As children, when someone asked our age, we might have said, "I'm four", and added, with great solemnity, "and a half." We didn't want anyone to think we were only four. We had traveled so far in those few months, but then again we were modest enough to sense that the huge dignity of turning five was still quite far away. In other words, as children, we were hugely conscious of the rapidity and intensity of human development and wanted clearly to signal to others and ourselves what dramatic metamorphoses we might undergo in the course of our ordinary days and nights.
Once we're past eighteen or so, our progress is still monitored but it is envisaged in different terms: It is cast in the language of material and professional advancement. The focus is on what grades have been achieved, what career has been chosen and what progress has been made in the corporate hierarchy. Development becomes largely synonymous with promotion.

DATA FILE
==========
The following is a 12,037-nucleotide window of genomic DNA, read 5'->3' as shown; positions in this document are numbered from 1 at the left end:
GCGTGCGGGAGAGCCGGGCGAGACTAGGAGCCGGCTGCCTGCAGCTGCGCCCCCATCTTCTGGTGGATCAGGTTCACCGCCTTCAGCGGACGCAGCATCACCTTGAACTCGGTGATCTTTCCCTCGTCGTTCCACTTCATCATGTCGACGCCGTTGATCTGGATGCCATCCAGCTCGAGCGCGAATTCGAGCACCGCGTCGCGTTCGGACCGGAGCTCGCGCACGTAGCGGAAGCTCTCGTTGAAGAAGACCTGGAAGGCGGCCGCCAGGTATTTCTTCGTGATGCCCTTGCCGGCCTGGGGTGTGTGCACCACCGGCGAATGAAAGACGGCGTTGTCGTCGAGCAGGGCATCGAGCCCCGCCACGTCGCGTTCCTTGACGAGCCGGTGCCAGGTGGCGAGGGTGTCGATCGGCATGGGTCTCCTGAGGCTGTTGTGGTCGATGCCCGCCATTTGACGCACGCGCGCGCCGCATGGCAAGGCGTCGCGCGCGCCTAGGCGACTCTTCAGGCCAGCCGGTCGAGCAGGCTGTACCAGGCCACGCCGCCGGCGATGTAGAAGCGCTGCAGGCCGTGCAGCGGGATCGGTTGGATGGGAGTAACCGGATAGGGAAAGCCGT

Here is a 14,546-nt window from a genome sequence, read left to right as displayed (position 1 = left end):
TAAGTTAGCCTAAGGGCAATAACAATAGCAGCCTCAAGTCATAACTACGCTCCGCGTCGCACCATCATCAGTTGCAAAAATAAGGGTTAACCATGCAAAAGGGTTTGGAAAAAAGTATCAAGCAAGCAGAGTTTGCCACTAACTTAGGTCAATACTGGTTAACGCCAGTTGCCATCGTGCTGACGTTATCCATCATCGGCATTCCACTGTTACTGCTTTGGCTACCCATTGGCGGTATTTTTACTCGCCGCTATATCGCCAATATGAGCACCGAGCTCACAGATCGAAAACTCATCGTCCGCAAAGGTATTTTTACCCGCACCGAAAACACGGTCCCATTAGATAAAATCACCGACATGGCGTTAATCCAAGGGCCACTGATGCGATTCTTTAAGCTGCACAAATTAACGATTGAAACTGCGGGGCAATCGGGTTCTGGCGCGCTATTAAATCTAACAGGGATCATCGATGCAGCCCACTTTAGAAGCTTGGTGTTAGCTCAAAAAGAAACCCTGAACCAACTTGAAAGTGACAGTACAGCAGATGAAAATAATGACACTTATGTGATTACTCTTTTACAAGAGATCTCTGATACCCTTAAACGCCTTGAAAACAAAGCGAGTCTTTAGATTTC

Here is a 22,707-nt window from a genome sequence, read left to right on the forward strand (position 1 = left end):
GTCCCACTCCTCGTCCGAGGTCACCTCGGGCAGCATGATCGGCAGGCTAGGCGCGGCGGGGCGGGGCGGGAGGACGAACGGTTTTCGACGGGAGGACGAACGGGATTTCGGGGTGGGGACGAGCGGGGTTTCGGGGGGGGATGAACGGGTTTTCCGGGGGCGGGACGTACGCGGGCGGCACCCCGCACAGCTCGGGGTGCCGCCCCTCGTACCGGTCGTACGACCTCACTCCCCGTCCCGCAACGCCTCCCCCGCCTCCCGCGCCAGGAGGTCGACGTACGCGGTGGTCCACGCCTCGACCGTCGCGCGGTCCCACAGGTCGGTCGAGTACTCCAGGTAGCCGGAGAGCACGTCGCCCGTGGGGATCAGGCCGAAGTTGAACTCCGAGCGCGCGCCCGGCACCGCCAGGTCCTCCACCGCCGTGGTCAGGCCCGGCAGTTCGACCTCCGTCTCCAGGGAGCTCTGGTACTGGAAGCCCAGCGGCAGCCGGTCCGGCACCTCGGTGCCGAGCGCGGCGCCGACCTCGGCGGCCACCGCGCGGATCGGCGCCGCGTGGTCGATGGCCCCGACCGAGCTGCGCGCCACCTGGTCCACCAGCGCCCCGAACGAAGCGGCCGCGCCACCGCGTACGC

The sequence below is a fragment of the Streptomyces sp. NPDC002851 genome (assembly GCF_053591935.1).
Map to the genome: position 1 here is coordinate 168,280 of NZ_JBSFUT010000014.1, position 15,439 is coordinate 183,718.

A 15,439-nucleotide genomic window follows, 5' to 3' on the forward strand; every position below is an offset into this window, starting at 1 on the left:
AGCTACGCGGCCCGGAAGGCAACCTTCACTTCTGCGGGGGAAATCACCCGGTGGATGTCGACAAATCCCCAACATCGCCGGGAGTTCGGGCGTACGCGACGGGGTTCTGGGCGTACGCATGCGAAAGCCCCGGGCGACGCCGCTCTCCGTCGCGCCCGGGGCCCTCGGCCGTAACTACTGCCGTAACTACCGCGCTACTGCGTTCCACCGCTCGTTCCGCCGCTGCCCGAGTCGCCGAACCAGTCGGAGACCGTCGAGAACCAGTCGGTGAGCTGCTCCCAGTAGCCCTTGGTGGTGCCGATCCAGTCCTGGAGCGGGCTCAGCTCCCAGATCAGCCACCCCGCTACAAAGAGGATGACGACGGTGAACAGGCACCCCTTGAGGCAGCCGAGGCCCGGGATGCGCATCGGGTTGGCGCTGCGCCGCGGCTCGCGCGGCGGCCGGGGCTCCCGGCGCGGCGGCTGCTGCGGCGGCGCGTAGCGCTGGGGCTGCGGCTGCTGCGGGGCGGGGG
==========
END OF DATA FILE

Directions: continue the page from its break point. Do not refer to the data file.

Absolutely love this, never even considered our limited ability to track progress as adults